Wednesday, October 1, 2014


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If the snowshoe fits

12/18/2013

Learn to snowshoe with Polk County Conservation on Friday, Dec. 27 from 1-3 p.m. at Easter Lake Park. The hike will start at shelter No. 3 and go along the Wymore Trail.

Learn to snowshoe with Polk County Conservation on Friday, Dec. 27 from 1-3 p.m. at Easter Lake Park. The hike will start at shelter No. 3 and go along the Wymore Trail.

In this day of fast-paced motors and high-adrenaline maneuvers, it’s peaceful to slow down with a more primitive practice from simpler times. Instead of putting on boots and trekking your way through the drifts this winter, walk above it all, like a snow-charming deity. Experience the almost-lost mode of transportation, snowshoeing.

“We have offered snowshoes to the public for approximately five years,” said Patrice Petersen-Keys, environmental education coordinator with Polk County Conservation.

The earlier versions of snowshoes were made of wood with rawhide latticework inside the wooden frame. The bindings were typically made of leather, and they were long, bulky and heavy. This is the sort of stereotypical snowshoe that resembles a tennis racquet.

Many of today’s snowshoes are constructed with light, durable aluminum frames and synthetic decking. The decking is usually made of a cold-resistant rubber or plastic material. They are smaller, lighter, stronger and much more maneuverable than their older counterparts, Petersen-Keys explained.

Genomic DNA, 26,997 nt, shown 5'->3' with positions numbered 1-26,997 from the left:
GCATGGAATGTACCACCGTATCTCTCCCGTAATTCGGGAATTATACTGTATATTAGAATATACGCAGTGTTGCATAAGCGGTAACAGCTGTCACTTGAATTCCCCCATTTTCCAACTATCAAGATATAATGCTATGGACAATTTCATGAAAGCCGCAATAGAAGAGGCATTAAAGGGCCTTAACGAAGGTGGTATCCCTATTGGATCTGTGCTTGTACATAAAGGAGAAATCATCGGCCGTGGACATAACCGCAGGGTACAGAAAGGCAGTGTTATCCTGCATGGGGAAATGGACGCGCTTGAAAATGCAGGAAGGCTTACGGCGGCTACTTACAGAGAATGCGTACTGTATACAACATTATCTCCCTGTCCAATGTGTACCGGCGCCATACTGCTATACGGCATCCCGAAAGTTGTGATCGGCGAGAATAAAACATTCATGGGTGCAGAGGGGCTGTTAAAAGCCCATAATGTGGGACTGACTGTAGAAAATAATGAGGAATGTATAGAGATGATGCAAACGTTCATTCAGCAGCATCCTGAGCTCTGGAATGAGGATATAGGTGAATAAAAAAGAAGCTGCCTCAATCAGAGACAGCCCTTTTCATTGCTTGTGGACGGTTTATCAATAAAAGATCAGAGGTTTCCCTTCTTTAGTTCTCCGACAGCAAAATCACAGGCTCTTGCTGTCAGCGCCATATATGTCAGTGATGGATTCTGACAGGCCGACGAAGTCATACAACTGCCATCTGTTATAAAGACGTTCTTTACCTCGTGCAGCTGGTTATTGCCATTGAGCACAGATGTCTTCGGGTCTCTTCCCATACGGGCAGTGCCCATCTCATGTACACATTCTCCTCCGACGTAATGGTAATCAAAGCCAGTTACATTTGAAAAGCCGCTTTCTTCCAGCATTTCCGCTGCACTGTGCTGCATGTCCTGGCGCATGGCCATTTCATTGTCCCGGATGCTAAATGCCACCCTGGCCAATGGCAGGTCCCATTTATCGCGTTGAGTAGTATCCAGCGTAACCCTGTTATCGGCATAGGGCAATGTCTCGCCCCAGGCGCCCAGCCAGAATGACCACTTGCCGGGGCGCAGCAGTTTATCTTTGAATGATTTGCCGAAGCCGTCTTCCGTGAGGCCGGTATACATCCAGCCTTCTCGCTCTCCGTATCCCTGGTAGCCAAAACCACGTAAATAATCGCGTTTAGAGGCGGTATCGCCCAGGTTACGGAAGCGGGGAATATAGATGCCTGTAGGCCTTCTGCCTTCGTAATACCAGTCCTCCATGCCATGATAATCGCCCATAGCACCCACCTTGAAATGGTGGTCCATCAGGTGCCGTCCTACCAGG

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For people who are intimidated by (or can’t afford) other winter sports like skiing or hockey, snowshoeing is a viable alternative and a great way to get outdoors and explore the winter tundra. For first-timers, it may take a little while to get used to snowshoeing, as the sport requires a tiring gait. It can also be challenging to turn around in snowshoes, as the large webs significantly reduce maneuverability. However, once one gets familiar with the mechanics of snowshoeing, it is possible to cover large amounts of ground.

“I wouldn’t say there is a downside to snowshoeing, but there are things that cause some difficulty. Wet snow that sticks to your shoes is particularly irritating,” Petersen-Keys admitted. “Aside from that, there are many things that make snowshoeing fun and exciting. With snowshoes you’re not really limited to simply walking the trails. The freedom to explore, combined with the silence of winter, is something to experience for yourself.” CV

David Rowley is an Iowa native with a bachelor’s degree in journalism from the University of Iowa and a master’s in film journalism from the University of Glasgow in Scotland.

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